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Old 02-25-2015, 05:58 PM   #31
Bus Crazy
 
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Join Date: May 2010
Location: Farmington Hills, Mi (Detroit area)
Posts: 1,572
Year: 2000
Coachwork: Eldorado Aerotech 24'
Chassis: Ford E-450 Cutaway Bus
Engine: 7.3L Powerstroke
Rated Cap: 19
Other bus maintenance stuff:

Engine oil - Use only diesel rated oils (I use Delvac 1300 Super). The Powerstroke engines use oil pressure to fire the injectors and when the oil gets old it tends to foam which makes the injectors fire erratically. I change mine at 3000 - 4000 mile intervals or once a year.

Coolant - Our engines use the old style green coolant (Walmart SuperTech is a good one) and require supplemental coolant additives (SCA) to keep the coolant from cavitatating near the cylinder sleeves and causing pitting (and potentially, pin holes) in the sleeves. I use Fleetguard DCA4 in mine. You test the additive levels with test strips also available from Fleetguard.

Fuel tank - Diesel doesn't absorb water as well as gasoline does and water tends to fall out of the fuel in cold weather. This can cause algae to grow in the tank and cause rust in the tank itself. I throw in a container of Power Service's Clear Diesel (Walmart has it) once a year to keep the tank healthy. Keeping the fuel tank full also helps keep condensation from forming in the tank.

Tires - These rigs tend to sit parked a lot so tires usually rot before they wear out. Look for small cracks in the casing which show that the rubber is drying out. The conventional wisdom among RV folk is to replace tires every 5-6 years regardless of tread wear.

Tire pressure - Most short buses run light truck rated tires that can be inflated to 80 lbs. but you don't have to inflate them to 80 lbs if you are lightly loaded. I run mine at 60 lbs for a better ride. Have your bus weighed at a truck stop then consult the tire manufacturer's inflation specs for the proper inflation for your axle loads.

That's all I can think of for now.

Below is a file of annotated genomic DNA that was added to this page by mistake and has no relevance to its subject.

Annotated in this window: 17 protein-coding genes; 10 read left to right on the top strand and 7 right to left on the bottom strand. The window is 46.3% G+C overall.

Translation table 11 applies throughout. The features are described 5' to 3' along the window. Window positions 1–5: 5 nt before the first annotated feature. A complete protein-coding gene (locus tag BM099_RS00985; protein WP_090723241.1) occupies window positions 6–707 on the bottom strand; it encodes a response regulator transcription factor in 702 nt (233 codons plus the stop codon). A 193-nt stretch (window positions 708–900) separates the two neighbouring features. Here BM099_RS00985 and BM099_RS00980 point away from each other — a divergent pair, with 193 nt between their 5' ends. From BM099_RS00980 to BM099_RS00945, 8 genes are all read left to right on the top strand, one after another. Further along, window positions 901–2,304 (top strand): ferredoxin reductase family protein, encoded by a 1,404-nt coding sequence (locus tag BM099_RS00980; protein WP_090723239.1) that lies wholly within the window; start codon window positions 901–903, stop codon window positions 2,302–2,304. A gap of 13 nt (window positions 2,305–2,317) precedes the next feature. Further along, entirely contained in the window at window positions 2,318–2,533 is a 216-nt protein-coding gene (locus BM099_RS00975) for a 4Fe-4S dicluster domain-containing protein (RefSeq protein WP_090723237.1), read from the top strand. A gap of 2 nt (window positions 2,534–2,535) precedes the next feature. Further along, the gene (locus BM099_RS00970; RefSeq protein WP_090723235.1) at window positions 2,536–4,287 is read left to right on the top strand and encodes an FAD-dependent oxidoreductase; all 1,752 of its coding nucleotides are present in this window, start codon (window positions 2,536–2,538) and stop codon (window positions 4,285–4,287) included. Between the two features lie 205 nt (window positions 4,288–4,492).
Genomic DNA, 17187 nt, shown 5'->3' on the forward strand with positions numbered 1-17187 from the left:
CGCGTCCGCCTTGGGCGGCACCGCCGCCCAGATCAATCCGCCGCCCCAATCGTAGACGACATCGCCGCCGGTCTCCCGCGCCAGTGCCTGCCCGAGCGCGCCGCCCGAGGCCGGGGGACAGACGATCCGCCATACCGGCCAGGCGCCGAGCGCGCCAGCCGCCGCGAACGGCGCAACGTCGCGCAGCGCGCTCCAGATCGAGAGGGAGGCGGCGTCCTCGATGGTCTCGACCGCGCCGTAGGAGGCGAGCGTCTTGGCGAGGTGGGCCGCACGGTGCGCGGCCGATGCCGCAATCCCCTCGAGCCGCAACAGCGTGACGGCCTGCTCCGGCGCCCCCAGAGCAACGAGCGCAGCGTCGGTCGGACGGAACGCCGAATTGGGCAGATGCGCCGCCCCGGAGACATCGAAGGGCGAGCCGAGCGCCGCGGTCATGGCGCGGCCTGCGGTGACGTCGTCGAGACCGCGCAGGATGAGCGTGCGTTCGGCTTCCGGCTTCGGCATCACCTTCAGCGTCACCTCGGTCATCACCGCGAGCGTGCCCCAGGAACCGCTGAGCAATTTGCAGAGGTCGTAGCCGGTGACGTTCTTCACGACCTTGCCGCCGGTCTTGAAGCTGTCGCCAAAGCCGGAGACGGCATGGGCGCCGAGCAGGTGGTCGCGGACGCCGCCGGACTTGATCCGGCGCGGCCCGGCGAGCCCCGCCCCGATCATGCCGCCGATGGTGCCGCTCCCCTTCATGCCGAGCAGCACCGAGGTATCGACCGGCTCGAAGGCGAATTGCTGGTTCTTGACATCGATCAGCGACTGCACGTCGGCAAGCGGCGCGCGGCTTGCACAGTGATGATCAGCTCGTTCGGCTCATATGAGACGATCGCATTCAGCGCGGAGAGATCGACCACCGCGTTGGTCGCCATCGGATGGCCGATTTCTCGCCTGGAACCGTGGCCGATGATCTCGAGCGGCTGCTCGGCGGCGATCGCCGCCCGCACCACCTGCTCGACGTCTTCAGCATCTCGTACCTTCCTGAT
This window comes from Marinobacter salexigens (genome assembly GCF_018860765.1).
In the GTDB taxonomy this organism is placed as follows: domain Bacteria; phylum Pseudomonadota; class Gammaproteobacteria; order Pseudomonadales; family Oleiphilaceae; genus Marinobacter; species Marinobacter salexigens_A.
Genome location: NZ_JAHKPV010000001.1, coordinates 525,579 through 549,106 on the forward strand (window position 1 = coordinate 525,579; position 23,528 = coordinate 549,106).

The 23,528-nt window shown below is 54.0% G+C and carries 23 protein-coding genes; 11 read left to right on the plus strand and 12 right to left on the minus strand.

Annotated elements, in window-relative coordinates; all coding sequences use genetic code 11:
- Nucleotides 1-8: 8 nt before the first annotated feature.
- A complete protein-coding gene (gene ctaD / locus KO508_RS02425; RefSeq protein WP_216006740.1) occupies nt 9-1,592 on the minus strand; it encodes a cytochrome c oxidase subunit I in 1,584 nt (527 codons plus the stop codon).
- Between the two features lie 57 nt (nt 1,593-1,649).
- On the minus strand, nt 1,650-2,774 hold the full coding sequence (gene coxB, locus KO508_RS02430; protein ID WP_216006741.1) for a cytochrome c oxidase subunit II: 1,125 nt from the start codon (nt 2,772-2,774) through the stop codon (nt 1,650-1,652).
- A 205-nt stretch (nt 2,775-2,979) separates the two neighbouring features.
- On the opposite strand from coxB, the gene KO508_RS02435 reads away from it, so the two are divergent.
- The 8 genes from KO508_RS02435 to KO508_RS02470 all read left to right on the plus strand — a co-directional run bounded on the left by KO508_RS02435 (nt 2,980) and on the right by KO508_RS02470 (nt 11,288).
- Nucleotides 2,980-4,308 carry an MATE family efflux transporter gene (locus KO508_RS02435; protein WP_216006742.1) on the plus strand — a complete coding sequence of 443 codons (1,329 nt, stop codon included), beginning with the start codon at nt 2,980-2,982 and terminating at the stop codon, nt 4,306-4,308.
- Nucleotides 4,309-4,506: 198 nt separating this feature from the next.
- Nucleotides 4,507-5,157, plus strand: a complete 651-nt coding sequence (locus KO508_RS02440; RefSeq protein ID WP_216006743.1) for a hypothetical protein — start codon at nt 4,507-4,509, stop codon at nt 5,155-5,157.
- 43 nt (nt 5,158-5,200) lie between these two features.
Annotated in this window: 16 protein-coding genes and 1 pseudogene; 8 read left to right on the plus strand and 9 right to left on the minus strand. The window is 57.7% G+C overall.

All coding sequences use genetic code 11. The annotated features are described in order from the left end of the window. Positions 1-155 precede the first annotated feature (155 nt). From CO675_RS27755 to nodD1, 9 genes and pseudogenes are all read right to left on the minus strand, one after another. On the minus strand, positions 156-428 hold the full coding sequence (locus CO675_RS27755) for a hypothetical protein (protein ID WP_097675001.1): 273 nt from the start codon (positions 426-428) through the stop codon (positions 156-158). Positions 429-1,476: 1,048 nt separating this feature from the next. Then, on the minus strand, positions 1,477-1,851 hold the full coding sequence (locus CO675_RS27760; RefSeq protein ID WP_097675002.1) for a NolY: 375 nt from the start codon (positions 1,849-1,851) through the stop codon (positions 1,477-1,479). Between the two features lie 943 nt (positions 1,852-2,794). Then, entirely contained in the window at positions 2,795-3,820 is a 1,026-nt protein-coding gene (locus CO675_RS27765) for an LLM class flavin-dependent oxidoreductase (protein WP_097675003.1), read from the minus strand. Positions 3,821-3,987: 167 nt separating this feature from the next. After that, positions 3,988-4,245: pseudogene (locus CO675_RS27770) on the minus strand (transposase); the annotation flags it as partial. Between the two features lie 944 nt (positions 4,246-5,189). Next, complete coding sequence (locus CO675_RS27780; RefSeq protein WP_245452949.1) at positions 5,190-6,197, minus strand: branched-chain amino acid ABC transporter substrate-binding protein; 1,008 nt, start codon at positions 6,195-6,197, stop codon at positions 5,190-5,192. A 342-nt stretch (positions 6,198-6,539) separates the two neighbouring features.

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Old 02-25-2015, 11:38 PM   #32
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Join Date: Nov 2014
Posts: 5
Year: 1989
Rated Cap: 66
You paint that red, yourself? Mine's red as well. Shanghai Portland Party Bus | The Funnest Party Bus in Portland !

I'm about to paint another and try and do it myself rather than pay a professional
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Old 02-26-2015, 12:03 PM   #33
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Join Date: Jan 2015
Location: Santa Cruz, CA
Posts: 15
Year: 1996
Coachwork: Collins
Chassis: Ford E-350
Engine: 7.3L Turbo Diesel
Quote:
Originally Posted by roach711 View Post
Other bus maintenance stuff:

Engine oil - Use only diesel rated oils (I use Delvac 1300 Super). The Powerstroke engines use oil pressure to fire the injectors and when the oil gets old it tends to foam which makes the injectors fire erratically. I change mine at 3000 - 4000 mile intervals or once a year.

Coolant - Our engines use the old style green coolant (Walmart SuperTech is a good one) and require supplemental coolant additives (SCA) to keep the coolant from cavitatating near the cylinder sleeves and causing pitting (and potentially, pin holes) in the sleeves. I use Fleetguard DCA4 in mine. You test the additive levels with test strips also available from Fleetguard.

Fuel tank - Diesel doesn't absorb water as well as gasoline does and water tends to fall out of the fuel in cold weather. This can cause algae to grow in the tank and cause rust in the tank itself. I throw in a container of Power Service's Clear Diesel (Walmart has it) once a year to keep the tank healthy. Keeping the fuel tank full also helps keep condensation from forming in the tank.

Tires - These rigs tend to sit parked a lot so tires usually rot before they wear out. Look for small cracks in the casing which show that the rubber is drying out. The conventional wisdom among RV folk is to replace tires every 5-6 years regardless of tread wear.

Tire pressure - Most short buses run light truck rated tires that can be inflated to 80 lbs. but you don't have to inflate them to 80 lbs if you are lightly loaded. I run mine at 60 lbs for a better ride. Have your bus weighed at a truck stop then consult the tire manufacturer's inflation specs for the proper inflation for your axle loads.